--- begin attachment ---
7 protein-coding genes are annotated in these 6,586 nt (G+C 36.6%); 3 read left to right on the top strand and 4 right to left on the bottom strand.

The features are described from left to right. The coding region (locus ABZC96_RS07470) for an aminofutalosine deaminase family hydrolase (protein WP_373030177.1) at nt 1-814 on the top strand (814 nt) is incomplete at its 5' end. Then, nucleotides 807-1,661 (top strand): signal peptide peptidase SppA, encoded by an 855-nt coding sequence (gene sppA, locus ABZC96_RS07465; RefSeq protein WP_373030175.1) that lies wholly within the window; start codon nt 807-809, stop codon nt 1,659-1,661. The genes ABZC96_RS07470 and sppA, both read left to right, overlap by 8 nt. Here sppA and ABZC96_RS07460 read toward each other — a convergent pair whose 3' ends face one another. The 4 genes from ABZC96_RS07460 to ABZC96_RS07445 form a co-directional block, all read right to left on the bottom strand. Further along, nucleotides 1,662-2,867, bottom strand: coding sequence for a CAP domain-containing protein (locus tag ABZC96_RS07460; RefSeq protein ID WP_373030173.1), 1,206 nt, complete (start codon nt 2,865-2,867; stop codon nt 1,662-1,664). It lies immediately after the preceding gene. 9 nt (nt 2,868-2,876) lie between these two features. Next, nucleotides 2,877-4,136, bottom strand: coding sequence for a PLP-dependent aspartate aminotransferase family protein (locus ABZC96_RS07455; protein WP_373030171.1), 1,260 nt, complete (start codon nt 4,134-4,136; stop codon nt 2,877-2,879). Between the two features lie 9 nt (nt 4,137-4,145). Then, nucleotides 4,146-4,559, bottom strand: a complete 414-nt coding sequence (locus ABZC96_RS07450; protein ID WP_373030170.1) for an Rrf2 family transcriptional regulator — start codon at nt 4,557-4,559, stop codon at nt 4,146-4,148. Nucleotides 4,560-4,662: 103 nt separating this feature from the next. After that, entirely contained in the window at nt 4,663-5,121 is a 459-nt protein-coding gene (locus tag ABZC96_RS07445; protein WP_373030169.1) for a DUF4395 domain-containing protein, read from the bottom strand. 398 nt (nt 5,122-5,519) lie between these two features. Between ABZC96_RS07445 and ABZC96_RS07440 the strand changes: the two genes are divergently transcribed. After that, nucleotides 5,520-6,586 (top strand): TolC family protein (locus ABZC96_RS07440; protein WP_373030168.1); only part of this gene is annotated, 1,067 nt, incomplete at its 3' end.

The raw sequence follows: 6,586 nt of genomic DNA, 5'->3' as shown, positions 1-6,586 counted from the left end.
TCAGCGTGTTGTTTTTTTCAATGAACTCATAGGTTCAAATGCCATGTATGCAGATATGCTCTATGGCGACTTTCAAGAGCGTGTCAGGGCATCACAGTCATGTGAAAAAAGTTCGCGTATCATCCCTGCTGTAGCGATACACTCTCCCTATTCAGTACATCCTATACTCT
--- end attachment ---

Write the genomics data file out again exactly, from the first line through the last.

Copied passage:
7 protein-coding genes are annotated in these 6,586 nt (G+C 36.6%); 3 read left to right on the top strand and 4 right to left on the bottom strand.

The features are described from left to right. The coding region (locus ABZC96_RS07470) for an aminofutalosine deaminase family hydrolase (protein WP_373030177.1) at nt 1-814 on the top strand (814 nt) is incomplete at its 5' end. Then, nucleotides 807-1,661 (top strand): signal peptide peptidase SppA, encoded by an 855-nt coding sequence (gene sppA, locus ABZC96_RS07465; RefSeq protein WP_373030175.1) that lies wholly within the window; start codon nt 807-809, stop codon nt 1,659-1,661. The genes ABZC96_RS07470 and sppA, both read left to right, overlap by 8 nt. Here sppA and ABZC96_RS07460 read toward each other — a convergent pair whose 3' ends face one another. The 4 genes from ABZC96_RS07460 to ABZC96_RS07445 form a co-directional block, all read right to left on the bottom strand. Further along, nucleotides 1,662-2,867, bottom strand: coding sequence for a CAP domain-containing protein (locus tag ABZC96_RS07460; RefSeq protein ID WP_373030173.1), 1,206 nt, complete (start codon nt 2,865-2,867; stop codon nt 1,662-1,664). It lies immediately after the preceding gene. 9 nt (nt 2,868-2,876) lie between these two features. Next, nucleotides 2,877-4,136, bottom strand: coding sequence for a PLP-dependent aspartate aminotransferase family protein (locus ABZC96_RS07455; protein WP_373030171.1), 1,260 nt, complete (start codon nt 4,134-4,136; stop codon nt 2,877-2,879). Between the two features lie 9 nt (nt 4,137-4,145). Then, nucleotides 4,146-4,559, bottom strand: a complete 414-nt coding sequence (locus ABZC96_RS07450; protein ID WP_373030170.1) for an Rrf2 family transcriptional regulator — start codon at nt 4,557-4,559, stop codon at nt 4,146-4,148. Nucleotides 4,560-4,662: 103 nt separating this feature from the next. After that, entirely contained in the window at nt 4,663-5,121 is a 459-nt protein-coding gene (locus tag ABZC96_RS07445; protein WP_373030169.1) for a DUF4395 domain-containing protein, read from the bottom strand. 398 nt (nt 5,122-5,519) lie between these two features. Between ABZC96_RS07445 and ABZC96_RS07440 the strand changes: the two genes are divergently transcribed. After that, nucleotides 5,520-6,586 (top strand): TolC family protein (locus ABZC96_RS07440; protein WP_373030168.1); only part of this gene is annotated, 1,067 nt, incomplete at its 3' end.

The raw sequence follows: 6,586 nt of genomic DNA, 5'->3' as shown, positions 1-6,586 counted from the left end.
TCAGCGTGTTGTTTTTTTCAATGAACTCATAGGTTCAAATGCCATGTATGCAGATATGCTCTATGGCGACTTTCAAGAGCGTGTCAGGGCATCACAGTCATGTGAAAAAAGTTCGCGTATCATCCCTGCTGTAGCGATACACTCTCCCTATTCAGTACATCCTATACTCT